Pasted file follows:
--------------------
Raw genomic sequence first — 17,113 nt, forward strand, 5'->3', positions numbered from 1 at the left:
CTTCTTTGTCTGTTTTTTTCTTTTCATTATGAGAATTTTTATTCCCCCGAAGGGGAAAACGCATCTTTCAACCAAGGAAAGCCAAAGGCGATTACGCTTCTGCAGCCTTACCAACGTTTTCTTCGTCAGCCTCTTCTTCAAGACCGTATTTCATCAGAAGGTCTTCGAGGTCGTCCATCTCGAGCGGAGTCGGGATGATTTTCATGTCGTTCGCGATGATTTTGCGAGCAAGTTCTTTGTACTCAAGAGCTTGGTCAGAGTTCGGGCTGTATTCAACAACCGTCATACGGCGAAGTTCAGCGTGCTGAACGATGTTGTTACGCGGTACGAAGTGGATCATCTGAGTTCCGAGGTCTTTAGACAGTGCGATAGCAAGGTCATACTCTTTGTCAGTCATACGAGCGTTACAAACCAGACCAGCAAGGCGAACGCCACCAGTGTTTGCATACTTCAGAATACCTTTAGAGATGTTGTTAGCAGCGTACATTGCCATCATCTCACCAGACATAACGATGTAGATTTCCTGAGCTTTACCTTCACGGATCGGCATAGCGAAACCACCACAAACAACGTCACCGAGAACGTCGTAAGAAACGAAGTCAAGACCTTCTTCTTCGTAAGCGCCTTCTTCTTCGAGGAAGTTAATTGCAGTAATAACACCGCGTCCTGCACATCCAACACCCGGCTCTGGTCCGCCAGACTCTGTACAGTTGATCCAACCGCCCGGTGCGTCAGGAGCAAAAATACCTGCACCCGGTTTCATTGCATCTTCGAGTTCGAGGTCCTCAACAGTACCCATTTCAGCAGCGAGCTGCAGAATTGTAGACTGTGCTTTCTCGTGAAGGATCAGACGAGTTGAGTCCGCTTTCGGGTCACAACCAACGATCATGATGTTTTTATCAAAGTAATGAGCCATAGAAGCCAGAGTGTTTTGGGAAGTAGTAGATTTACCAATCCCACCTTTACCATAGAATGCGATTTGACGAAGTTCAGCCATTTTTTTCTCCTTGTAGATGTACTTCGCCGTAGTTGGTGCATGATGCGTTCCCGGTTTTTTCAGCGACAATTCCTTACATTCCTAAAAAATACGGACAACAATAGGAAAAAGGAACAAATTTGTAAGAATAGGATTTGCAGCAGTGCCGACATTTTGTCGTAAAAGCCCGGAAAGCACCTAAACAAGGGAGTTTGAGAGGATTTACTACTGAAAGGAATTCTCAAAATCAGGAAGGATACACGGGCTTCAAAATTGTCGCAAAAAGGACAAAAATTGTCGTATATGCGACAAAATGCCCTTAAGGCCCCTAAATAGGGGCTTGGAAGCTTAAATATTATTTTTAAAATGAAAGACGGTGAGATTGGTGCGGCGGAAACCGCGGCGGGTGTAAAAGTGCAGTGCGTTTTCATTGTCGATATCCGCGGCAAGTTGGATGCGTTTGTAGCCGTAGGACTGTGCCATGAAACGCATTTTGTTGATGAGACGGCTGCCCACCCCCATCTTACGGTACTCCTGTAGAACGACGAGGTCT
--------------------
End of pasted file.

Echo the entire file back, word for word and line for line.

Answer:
Raw genomic sequence first — 17,113 nt, forward strand, 5'->3', positions numbered from 1 at the left:
CTTCTTTGTCTGTTTTTTTCTTTTCATTATGAGAATTTTTATTCCCCCGAAGGGGAAAACGCATCTTTCAACCAAGGAAAGCCAAAGGCGATTACGCTTCTGCAGCCTTACCAACGTTTTCTTCGTCAGCCTCTTCTTCAAGACCGTATTTCATCAGAAGGTCTTCGAGGTCGTCCATCTCGAGCGGAGTCGGGATGATTTTCATGTCGTTCGCGATGATTTTGCGAGCAAGTTCTTTGTACTCAAGAGCTTGGTCAGAGTTCGGGCTGTATTCAACAACCGTCATACGGCGAAGTTCAGCGTGCTGAACGATGTTGTTACGCGGTACGAAGTGGATCATCTGAGTTCCGAGGTCTTTAGACAGTGCGATAGCAAGGTCATACTCTTTGTCAGTCATACGAGCGTTACAAACCAGACCAGCAAGGCGAACGCCACCAGTGTTTGCATACTTCAGAATACCTTTAGAGATGTTGTTAGCAGCGTACATTGCCATCATCTCACCAGACATAACGATGTAGATTTCCTGAGCTTTACCTTCACGGATCGGCATAGCGAAACCACCACAAACAACGTCACCGAGAACGTCGTAAGAAACGAAGTCAAGACCTTCTTCTTCGTAAGCGCCTTCTTCTTCGAGGAAGTTAATTGCAGTAATAACACCGCGTCCTGCACATCCAACACCCGGCTCTGGTCCGCCAGACTCTGTACAGTTGATCCAACCGCCCGGTGCGTCAGGAGCAAAAATACCTGCACCCGGTTTCATTGCATCTTCGAGTTCGAGGTCCTCAACAGTACCCATTTCAGCAGCGAGCTGCAGAATTGTAGACTGTGCTTTCTCGTGAAGGATCAGACGAGTTGAGTCCGCTTTCGGGTCACAACCAACGATCATGATGTTTTTATCAAAGTAATGAGCCATAGAAGCCAGAGTGTTTTGGGAAGTAGTAGATTTACCAATCCCACCTTTACCATAGAATGCGATTTGACGAAGTTCAGCCATTTTTTTCTCCTTGTAGATGTACTTCGCCGTAGTTGGTGCATGATGCGTTCCCGGTTTTTTCAGCGACAATTCCTTACATTCCTAAAAAATACGGACAACAATAGGAAAAAGGAACAAATTTGTAAGAATAGGATTTGCAGCAGTGCCGACATTTTGTCGTAAAAGCCCGGAAAGCACCTAAACAAGGGAGTTTGAGAGGATTTACTACTGAAAGGAATTCTCAAAATCAGGAAGGATACACGGGCTTCAAAATTGTCGCAAAAAGGACAAAAATTGTCGTATATGCGACAAAATGCCCTTAAGGCCCCTAAATAGGGGCTTGGAAGCTTAAATATTATTTTTAAAATGAAAGACGGTGAGATTGGTGCGGCGGAAACCGCGGCGGGTGTAAAAGTGCAGTGCGTTTTCATTGTCGATATCCGCGGCAAGTTGGATGCGTTTGTAGCCGTAGGACTGTGCCATGAAACGCATTTTGTTGATGAGACGGCTGCCCACCCCCATCTTACGGTACTCCTGTAGAACGACGAGGTCT